“Over time, people prefer trucks and SUVs over cars,” said Brian Moody, executive editor at Kelley Blue Book. “They’re increasingly family vehicles,” he said, “often with larger capacities and more comfort features than the sedans and vans families primarily drove.”
“Front blind zone technology is increasingly important because of those trends,” said Jennifer Stockburger, director of operations for the Consumer Reports Auto Test Center. “As cars have gotten bigger, visibility has gone down,” she said.
Pickup trucks in particular, have become larger. Last year, Consumer Reports found that the height of a pickup truck front hood — the top of a front blind zone — grew by an average of more than 11 percent and that truck weight went up 24 percent from 2000 to 2018.
“They’re heavy, and they keep getting taller and heavier,” Stockburger said. “A tall, square hood is particularly difficult to see around, regardless of the driver’s height. That’s a big safety concern,” she said. “The biggest vehicles, or vehicles with the most difficulty in terms of visibility, should be prioritized to get these cameras first.”
That’s already begun, according to automakers. “Safety is a top priority of the auto industry,” the Alliance for Automotive Innovation, an industry trade group, said. “Vehicles continue to get even more safe as automakers across the board test, develop and integrate new safety technologies that can help save lives and prevent injuries.”
While some vehicles do come standard now with front cameras, or with front sensors that can detect obstacles and may prevent accidents, they are often expensive or luxury vehicles.
NBC News examined that front visibility with a group of elementary school children, ages 6 to 10, and several adults of different heights in the driver’s seat of four tall, square-hooded vehicles: Ford F-150 and Toyota Tundra pickup trucks and Cadillac Escalade and Jeep Wagoneer SUVs.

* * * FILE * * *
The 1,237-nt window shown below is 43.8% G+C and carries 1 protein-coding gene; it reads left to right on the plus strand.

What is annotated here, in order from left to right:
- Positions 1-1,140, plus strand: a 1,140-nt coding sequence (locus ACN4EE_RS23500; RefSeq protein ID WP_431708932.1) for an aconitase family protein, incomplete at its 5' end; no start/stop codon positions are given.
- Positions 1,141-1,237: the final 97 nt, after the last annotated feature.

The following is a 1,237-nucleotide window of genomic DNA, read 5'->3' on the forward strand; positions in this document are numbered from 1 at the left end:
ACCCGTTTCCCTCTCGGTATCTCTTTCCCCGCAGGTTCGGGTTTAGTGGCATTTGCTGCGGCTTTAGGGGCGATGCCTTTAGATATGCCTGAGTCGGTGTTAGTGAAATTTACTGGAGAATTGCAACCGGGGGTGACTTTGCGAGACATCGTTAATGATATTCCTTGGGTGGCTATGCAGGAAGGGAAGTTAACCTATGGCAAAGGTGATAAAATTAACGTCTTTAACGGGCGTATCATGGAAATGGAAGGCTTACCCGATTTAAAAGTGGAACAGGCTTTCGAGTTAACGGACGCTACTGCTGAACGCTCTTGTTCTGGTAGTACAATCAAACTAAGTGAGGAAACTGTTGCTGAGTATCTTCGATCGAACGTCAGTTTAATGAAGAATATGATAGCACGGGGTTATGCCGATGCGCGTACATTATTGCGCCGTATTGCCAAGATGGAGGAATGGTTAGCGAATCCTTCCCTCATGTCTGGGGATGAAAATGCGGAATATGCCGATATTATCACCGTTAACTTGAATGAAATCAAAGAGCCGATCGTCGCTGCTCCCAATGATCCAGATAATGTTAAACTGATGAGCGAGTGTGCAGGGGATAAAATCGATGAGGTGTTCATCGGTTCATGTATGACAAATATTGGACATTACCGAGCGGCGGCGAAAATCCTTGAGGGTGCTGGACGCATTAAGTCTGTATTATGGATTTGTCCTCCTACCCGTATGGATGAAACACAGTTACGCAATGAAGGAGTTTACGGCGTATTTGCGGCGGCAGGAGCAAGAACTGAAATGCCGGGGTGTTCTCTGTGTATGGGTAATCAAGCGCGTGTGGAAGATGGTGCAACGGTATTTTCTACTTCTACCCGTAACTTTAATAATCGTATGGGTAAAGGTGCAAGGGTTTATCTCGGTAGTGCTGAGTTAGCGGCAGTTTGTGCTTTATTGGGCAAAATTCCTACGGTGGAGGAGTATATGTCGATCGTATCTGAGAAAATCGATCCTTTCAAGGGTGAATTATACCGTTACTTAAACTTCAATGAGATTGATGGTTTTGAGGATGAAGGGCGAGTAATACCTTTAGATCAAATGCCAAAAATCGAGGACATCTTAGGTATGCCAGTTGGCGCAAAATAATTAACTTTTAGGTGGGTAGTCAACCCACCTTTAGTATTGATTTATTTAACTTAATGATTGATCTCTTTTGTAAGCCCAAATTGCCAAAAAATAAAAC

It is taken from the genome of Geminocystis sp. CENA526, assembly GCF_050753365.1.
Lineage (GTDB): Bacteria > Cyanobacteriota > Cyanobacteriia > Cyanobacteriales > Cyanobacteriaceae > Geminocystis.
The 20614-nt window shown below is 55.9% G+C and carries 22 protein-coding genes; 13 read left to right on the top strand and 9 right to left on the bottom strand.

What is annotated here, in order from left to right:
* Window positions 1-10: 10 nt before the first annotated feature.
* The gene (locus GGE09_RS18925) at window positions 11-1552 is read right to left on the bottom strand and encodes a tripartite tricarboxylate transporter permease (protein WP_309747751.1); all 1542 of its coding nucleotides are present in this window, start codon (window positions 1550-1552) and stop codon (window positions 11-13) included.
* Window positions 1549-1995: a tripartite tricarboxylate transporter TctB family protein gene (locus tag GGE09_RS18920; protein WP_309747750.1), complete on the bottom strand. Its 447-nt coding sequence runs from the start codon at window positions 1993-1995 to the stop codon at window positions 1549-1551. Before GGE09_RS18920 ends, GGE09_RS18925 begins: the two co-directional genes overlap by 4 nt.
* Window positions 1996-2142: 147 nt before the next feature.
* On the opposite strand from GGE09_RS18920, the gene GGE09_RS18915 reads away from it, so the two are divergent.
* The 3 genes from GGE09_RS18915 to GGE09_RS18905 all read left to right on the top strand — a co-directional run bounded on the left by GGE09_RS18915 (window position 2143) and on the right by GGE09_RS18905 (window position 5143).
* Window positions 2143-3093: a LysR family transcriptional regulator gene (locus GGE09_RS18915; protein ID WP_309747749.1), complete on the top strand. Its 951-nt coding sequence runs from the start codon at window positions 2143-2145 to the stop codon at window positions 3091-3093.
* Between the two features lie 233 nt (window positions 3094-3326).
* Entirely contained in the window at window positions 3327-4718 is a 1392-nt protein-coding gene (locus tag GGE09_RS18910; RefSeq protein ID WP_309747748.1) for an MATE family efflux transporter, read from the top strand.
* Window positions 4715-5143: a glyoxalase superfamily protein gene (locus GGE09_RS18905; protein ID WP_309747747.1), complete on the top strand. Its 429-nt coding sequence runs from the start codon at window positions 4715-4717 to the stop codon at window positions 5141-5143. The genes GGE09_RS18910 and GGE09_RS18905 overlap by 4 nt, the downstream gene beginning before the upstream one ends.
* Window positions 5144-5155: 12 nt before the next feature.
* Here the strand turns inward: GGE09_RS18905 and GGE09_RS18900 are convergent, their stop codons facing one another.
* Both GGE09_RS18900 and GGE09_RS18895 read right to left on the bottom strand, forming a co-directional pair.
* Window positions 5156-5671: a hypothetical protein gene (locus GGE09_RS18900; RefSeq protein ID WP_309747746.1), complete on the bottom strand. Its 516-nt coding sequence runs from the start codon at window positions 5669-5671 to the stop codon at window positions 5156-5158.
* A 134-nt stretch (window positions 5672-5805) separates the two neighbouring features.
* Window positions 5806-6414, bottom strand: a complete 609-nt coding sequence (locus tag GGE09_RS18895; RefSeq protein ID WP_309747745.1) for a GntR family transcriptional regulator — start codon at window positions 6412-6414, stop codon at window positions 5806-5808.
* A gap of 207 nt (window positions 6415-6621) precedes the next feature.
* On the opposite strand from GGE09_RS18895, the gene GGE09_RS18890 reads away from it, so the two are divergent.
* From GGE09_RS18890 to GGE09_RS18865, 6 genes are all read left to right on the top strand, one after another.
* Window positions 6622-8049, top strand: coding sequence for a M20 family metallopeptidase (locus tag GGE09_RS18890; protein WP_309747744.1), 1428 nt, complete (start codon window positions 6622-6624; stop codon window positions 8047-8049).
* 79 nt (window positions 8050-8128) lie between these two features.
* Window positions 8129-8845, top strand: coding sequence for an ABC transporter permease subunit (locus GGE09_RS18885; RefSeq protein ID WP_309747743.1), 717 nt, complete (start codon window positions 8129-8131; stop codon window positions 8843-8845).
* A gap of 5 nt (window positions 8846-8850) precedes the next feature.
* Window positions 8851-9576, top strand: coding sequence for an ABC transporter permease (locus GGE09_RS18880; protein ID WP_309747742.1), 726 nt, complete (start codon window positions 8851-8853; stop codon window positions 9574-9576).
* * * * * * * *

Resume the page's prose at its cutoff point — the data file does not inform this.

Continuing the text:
With the kids seated in a line stretching forward from the vehicle’s front bumper, it took nine to 11 of them before a 5’ 2” driver could see a child’s head. Other demonstrations found similar results.
“If I was sitting comfortably the way I would sit in a car, I couldn’t see anything,” said Frida Berrigan, whose 6- and 10-year-old children were part of the demonstration group. “I thought, well, three kids, maybe three kids we wouldn’t be able to see. But to have a line of 10-12 kids and have them all be invisible was terrifying.”
Blumenthal, who is 5 feet-10, could not see any of the 12 children from the driver’s seat of the Escalade with its power, including its front camera, turned off.
“It’s potentially a parent’s worst nightmare,” he said.
(Contact Kevin Weaks at firstname.lastname@example.org.)
Tips to prevent ‘frontovers’ and ‘backovers’ to save lives
It’s important to teach children not to play in, under or around vehicles. Make sure you know where all of your children are before you start to drive away, but with a full house – or a full neighborhood – you can never assume that everyone is out of harm’s way. In 70 percent of these accidents it is a parent or close relative behind the wheel.
To prevent accidents, experts recommend you always walk around your vehicle before moving it and teach your kids that drivers can’t always see them. Every driver should follow these simple steps before leaving a driveway or parking lot:
1. Walk around vehicle. Take 10 seconds to ensure the area is clear by walking all the around your vehicle before getting in the driver’s seat.
2. Listen and be aware. Once inside, roll down your windows and actively listen to what’s happening outside your vehicle.
3. Eliminate distractions. Put your phone in your purse or pocket before heading out. Turn down your radio and stop conversations as you prepare to leave your parking spot.